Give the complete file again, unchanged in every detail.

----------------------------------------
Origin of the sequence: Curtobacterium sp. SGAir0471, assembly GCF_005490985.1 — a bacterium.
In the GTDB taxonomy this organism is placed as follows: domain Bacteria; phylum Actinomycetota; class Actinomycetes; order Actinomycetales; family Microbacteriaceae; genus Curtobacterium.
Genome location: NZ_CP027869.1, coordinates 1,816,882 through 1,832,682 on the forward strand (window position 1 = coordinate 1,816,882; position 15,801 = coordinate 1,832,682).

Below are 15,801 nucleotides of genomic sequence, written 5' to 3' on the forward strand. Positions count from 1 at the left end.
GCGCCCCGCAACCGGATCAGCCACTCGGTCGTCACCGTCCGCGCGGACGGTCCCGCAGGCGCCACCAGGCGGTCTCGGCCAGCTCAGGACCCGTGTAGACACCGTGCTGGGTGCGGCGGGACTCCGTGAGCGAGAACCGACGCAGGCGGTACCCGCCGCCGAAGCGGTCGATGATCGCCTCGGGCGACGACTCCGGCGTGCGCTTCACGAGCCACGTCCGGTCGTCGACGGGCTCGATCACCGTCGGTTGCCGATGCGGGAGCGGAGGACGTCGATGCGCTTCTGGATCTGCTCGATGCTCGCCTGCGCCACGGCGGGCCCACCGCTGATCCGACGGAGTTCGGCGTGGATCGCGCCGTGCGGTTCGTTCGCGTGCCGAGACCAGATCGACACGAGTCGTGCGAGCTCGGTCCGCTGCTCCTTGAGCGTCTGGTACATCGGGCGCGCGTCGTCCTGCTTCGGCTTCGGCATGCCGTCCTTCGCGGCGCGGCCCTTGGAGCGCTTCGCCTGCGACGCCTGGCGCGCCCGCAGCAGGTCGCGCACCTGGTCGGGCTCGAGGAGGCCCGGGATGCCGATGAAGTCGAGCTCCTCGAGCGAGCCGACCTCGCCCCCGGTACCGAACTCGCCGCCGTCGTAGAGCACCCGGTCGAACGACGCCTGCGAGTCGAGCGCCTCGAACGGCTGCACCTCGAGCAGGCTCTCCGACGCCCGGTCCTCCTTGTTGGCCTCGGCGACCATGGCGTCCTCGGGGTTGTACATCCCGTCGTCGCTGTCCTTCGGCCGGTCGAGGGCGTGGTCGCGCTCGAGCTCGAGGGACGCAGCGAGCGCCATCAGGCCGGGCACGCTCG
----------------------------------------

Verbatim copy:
Origin of the sequence: Curtobacterium sp. SGAir0471, assembly GCF_005490985.1 — a bacterium.
In the GTDB taxonomy this organism is placed as follows: domain Bacteria; phylum Actinomycetota; class Actinomycetes; order Actinomycetales; family Microbacteriaceae; genus Curtobacterium.
Genome location: NZ_CP027869.1, coordinates 1,816,882 through 1,832,682 on the forward strand (window position 1 = coordinate 1,816,882; position 15,801 = coordinate 1,832,682).

Below are 15,801 nucleotides of genomic sequence, written 5' to 3' on the forward strand. Positions count from 1 at the left end.
GCGCCCCGCAACCGGATCAGCCACTCGGTCGTCACCGTCCGCGCGGACGGTCCCGCAGGCGCCACCAGGCGGTCTCGGCCAGCTCAGGACCCGTGTAGACACCGTGCTGGGTGCGGCGGGACTCCGTGAGCGAGAACCGACGCAGGCGGTACCCGCCGCCGAAGCGGTCGATGATCGCCTCGGGCGACGACTCCGGCGTGCGCTTCACGAGCCACGTCCGGTCGTCGACGGGCTCGATCACCGTCGGTTGCCGATGCGGGAGCGGAGGACGTCGATGCGCTTCTGGATCTGCTCGATGCTCGCCTGCGCCACGGCGGGCCCACCGCTGATCCGACGGAGTTCGGCGTGGATCGCGCCGTGCGGTTCGTTCGCGTGCCGAGACCAGATCGACACGAGTCGTGCGAGCTCGGTCCGCTGCTCCTTGAGCGTCTGGTACATCGGGCGCGCGTCGTCCTGCTTCGGCTTCGGCATGCCGTCCTTCGCGGCGCGGCCCTTGGAGCGCTTCGCCTGCGACGCCTGGCGCGCCCGCAGCAGGTCGCGCACCTGGTCGGGCTCGAGGAGGCCCGGGATGCCGATGAAGTCGAGCTCCTCGAGCGAGCCGACCTCGCCCCCGGTACCGAACTCGCCGCCGTCGTAGAGCACCCGGTCGAACGACGCCTGCGAGTCGAGCGCCTCGAACGGCTGCACCTCGAGCAGGCTCTCCGACGCCCGGTCCTCCTTGTTGGCCTCGGCGACCATGGCGTCCTCGGGGTTGTACATCCCGTCGTCGCTGTCCTTCGGCCGGTCGAGGGCGTGGTCGCGCTCGAGCTCGAGGGACGCAGCGAGCGCCATCAGGCCGGGCACGCTCG